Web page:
Friendship Class Leaving Footprint at CCSD59 Schools through Legacy Libraries
Friendship Junior High eighth grade teacher Kristin Hahn tasks each of her classes to come up with a project based around the core categories of language arts: reading, writing, speaking, and listening. The challenge begins with a simple question, albeit one that holds plenty of weight.
“We talk about this idea of a legacy. It is their eighth grade year, and they are role models for the younger kids,” Hahn said. “How do you want to be remembered in this school and district?”
This prompt has led to the creation of the Firebird Feed newspaper and other written works. This year, one student thought: what if the project resulted in something physical that schools could share? The idea of building little libraries at neighboring schools was pitched, and the interest of the class piqued immediately.
“That was the spark that set the class erupting in excitement. It was a unanimous decision.”
A visit to the Friendship classroom reveals how many layers this project holds. The students begin with a blank slate and have to organize the steps and timeline that will get them to their goal. This began with putting together a pitch for Dr. Fessler, CCSD59 Superintendent of Schools, and Principal William Timmins.
The motivation behind their idea was an easy sell.
“We want students to remember why reading is important,” said Paige, an eighth grade student at Friendship. “We want to spread our love of reading to everyone and give them a chance to do so themselves.”
What started with one pitch became half a dozen over the coming weeks. The class decided to build little libraries outside four schools: Friendship, Brentwood Elementary, Devonshire Elementary, and the Early Learning Center. Making additions to that many schools meant another presentation to those principals and Facilities and Operations team members from the district. There, the students laid out their installation and communications plan.
Upon listening to the reasoning behind the proposal, principals were eager to make their own commitments.
“This is the only project we’ve done where there is a physical manifestation of our idea,” said Mrs. Hahn. “That made this a project for the whole district community. The principals agreed the librarians and students will be in charge of maintaining them.”
From there, the students could not simply hand off the construction phase to another party. The class divided into four committees: communications, video production, bookmark, and book drive, each of which is responsible for one school that will receive a library. They meet every Friday to give the class an update and brainstorm designs for their own structure.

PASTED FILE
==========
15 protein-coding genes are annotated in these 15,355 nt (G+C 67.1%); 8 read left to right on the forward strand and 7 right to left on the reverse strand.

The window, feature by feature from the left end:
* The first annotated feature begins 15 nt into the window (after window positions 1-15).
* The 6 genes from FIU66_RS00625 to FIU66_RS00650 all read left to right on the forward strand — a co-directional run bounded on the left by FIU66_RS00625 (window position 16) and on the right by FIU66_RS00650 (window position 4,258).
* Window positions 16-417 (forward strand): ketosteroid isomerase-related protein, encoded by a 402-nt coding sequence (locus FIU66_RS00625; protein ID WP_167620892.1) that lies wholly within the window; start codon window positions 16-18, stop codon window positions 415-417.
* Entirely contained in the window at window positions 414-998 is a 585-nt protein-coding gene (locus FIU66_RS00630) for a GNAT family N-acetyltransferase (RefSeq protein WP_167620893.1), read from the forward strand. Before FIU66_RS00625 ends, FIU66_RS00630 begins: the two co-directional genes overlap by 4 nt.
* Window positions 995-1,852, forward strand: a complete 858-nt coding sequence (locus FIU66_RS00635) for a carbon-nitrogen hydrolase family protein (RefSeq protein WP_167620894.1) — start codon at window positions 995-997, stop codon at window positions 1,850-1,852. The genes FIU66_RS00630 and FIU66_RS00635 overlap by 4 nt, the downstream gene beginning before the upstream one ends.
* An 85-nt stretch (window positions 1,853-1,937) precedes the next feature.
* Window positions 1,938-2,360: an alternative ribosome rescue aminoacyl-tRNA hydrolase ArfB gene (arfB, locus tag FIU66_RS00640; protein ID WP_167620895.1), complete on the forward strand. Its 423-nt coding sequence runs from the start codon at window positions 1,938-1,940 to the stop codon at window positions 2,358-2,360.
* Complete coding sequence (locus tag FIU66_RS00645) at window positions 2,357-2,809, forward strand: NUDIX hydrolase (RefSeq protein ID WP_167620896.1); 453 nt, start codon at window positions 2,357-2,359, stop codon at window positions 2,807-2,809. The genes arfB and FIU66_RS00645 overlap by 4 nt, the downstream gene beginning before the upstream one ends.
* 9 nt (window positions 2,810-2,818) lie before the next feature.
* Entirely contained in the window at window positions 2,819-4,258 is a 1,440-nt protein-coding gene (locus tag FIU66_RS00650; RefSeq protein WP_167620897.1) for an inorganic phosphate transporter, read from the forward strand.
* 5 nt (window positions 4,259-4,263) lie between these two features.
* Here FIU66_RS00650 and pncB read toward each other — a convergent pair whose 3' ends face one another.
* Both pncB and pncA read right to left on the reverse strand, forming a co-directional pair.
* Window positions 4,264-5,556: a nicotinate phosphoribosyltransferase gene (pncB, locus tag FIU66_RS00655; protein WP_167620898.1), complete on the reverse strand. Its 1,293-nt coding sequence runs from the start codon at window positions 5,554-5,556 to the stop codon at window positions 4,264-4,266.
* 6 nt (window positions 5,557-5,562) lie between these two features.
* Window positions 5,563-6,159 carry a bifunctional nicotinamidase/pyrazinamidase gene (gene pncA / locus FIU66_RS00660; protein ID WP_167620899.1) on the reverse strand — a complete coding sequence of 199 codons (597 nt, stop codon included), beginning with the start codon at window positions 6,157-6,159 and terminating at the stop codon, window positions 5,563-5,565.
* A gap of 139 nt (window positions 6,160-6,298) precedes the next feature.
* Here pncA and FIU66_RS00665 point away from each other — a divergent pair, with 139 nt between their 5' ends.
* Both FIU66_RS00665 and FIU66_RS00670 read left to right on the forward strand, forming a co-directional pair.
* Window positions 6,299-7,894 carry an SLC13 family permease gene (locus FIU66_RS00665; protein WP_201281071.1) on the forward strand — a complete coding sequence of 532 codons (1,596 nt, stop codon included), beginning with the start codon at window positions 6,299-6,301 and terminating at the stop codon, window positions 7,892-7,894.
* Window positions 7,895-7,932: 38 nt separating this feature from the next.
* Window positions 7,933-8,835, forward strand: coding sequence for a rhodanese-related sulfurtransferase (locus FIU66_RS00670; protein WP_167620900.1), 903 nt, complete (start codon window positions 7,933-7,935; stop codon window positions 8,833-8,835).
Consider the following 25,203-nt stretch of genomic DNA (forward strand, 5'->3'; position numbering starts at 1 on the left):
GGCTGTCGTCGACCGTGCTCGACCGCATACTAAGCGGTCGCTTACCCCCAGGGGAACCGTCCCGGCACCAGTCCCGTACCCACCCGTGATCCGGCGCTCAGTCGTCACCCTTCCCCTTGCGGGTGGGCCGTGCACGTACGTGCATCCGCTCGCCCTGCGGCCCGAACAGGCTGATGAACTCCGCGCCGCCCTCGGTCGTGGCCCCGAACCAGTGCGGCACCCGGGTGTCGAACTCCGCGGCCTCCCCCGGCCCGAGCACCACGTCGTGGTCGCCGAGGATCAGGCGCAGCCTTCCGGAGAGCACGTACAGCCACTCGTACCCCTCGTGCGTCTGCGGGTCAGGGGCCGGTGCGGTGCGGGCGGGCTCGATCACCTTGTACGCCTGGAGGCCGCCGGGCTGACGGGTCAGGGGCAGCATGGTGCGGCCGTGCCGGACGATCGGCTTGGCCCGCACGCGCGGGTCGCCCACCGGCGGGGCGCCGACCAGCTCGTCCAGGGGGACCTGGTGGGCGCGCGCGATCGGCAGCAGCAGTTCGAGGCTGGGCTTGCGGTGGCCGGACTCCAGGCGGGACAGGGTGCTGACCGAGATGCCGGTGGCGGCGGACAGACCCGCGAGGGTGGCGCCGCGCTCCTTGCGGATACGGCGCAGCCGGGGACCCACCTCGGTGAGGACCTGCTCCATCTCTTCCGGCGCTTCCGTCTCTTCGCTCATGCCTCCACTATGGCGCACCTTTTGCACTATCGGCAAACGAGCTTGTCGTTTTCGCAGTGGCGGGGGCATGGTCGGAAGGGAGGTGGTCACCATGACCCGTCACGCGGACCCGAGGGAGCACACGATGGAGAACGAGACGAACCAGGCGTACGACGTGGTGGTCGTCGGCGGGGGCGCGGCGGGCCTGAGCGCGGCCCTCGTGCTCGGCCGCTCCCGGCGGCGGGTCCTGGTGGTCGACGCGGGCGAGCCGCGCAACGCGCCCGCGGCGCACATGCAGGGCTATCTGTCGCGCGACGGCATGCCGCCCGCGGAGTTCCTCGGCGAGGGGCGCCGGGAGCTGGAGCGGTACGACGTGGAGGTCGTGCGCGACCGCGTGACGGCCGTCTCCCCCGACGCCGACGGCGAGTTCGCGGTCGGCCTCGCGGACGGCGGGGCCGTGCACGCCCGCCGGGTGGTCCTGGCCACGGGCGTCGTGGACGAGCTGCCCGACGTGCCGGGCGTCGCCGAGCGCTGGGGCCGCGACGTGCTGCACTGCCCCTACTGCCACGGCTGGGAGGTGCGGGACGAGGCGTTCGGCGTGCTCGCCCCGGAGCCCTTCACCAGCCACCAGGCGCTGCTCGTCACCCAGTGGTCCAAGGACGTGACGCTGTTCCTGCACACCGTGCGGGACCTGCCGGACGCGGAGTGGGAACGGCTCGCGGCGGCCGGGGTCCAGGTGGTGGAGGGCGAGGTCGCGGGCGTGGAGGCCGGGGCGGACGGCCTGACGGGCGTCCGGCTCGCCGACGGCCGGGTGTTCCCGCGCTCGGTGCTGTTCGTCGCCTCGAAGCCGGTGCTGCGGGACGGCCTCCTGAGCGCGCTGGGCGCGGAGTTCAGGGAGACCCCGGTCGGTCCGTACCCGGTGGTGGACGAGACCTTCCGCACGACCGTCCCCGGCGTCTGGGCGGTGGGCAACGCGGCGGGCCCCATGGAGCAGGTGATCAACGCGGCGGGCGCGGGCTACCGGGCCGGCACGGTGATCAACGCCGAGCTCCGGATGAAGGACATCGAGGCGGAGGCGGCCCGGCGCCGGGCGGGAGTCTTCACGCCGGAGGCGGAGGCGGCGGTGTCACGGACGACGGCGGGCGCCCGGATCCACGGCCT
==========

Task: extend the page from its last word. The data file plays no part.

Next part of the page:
Tanya, a member of the communications committee, described the particular challenge of partnering with the Early Learning Center. The group is making a concerted effort to have the setup appeal to young children.
“Sharing this project with everyone is a matter of pride. We are working on it for a year, and to be able to show that ambition is an amazing thing, to be honest.”
– Aleks, Friendship Student
Each committee also plays its role in spreading the word and provides students with new endeavors. Collectively, the class is taking its first crack at creating a video to explain the libraries to younger students, crafting a press release to send to local newspapers and television stations, and designing several bookmarks that will live in the libraries.
Students must also think about the practical hurdles of building something from scratch.
“There are design and architectural challenges,” said Aleks, an eighth grade student. “For example, you have to make sure rain funnels towards the ground and doesn’t build up on the surface of the libraries.”
That is where Joey Carbone, a Mount Prospect resident, enters the picture. Surrounding communities became aware of Carbone in September when ABC7 in Chicago featured his efforts to build mini-libraries around town through the Mount Prospect Mini Library Mission.
Mrs. Hahn contacted him through social media and recruited him for the project. After several meetings with the class, Carbone and students laid the timeline for the construction phase. The students insisted on building the libraries themselves and plan to meet at Carbone’s workshop in the coming months to finally bring their work together. The project is slated to wrap up in the spring, with a dedication to soon follow.
“Sharing this project with everyone is a matter of pride,” said Aleks. “We are working on it for a year, and to be able to show that ambition is an amazing thing, to be honest.”